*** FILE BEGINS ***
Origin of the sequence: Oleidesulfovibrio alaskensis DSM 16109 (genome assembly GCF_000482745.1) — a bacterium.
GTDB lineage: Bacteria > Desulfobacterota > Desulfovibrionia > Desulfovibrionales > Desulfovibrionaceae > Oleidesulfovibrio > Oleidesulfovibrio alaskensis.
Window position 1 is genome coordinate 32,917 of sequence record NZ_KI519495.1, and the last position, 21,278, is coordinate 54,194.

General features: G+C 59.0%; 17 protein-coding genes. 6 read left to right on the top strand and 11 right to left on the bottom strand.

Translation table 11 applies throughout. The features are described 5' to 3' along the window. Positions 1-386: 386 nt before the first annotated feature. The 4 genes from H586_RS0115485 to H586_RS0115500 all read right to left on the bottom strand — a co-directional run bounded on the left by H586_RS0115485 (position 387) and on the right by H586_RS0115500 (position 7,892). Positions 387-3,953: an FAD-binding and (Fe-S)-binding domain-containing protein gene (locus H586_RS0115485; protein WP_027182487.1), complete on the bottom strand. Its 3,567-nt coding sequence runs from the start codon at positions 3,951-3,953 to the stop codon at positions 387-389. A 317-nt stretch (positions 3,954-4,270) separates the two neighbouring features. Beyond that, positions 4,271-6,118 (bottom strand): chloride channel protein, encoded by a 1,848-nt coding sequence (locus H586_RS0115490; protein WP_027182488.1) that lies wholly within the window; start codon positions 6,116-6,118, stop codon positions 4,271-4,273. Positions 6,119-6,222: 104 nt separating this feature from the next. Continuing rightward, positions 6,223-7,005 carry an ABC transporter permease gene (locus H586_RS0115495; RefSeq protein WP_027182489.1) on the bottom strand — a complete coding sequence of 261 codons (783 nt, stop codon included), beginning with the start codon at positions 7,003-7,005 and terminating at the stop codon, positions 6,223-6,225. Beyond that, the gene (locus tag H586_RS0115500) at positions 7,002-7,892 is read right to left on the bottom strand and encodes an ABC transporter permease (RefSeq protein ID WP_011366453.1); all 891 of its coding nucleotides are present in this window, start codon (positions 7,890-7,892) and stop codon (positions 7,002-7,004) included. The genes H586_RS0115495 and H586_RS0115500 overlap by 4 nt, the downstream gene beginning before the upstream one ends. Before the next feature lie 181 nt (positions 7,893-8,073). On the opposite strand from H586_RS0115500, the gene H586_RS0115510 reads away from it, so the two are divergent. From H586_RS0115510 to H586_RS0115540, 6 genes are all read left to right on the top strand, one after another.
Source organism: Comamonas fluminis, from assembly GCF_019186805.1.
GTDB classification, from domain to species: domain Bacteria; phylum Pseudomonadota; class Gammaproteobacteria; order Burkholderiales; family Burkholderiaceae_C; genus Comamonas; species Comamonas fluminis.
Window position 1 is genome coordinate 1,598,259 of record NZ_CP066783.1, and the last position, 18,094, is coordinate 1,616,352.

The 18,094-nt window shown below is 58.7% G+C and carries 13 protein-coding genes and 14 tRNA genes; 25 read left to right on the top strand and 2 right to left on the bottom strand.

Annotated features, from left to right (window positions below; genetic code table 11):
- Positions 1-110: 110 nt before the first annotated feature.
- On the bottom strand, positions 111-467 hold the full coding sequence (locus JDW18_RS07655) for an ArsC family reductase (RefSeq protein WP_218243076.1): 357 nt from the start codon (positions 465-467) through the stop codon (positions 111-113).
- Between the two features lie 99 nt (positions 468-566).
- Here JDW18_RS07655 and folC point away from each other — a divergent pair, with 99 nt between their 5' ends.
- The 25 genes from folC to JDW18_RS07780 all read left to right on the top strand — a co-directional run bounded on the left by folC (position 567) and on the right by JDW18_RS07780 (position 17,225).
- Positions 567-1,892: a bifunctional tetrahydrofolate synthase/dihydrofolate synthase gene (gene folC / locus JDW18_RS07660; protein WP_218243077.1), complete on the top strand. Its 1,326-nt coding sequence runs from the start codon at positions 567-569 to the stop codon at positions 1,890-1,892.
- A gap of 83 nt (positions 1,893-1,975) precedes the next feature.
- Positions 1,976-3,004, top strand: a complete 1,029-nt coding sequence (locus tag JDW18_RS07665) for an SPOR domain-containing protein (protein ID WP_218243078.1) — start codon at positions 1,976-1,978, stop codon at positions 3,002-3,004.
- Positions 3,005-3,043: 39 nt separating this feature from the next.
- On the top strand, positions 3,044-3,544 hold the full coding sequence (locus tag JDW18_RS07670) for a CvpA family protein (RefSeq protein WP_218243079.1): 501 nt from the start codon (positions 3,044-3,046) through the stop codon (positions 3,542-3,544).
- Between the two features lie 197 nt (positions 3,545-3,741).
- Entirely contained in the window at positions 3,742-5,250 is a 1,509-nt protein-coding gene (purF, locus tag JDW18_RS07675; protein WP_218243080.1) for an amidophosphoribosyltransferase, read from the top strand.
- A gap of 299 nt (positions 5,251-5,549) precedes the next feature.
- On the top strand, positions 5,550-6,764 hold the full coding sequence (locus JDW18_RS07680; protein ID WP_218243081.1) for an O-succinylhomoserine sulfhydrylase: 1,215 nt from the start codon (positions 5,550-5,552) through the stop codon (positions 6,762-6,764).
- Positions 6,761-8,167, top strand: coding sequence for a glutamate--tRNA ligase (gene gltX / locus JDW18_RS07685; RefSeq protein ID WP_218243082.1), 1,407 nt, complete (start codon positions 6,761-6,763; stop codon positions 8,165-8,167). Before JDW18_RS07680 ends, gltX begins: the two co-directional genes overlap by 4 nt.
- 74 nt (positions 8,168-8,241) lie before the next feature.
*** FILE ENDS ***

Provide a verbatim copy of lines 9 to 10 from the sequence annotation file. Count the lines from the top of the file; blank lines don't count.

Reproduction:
The 18,094-nt window shown below is 58.7% G+C and carries 13 protein-coding genes and 14 tRNA genes; 25 read left to right on the top strand and 2 right to left on the bottom strand.

Annotated features, from left to right (window positions below; genetic code table 11):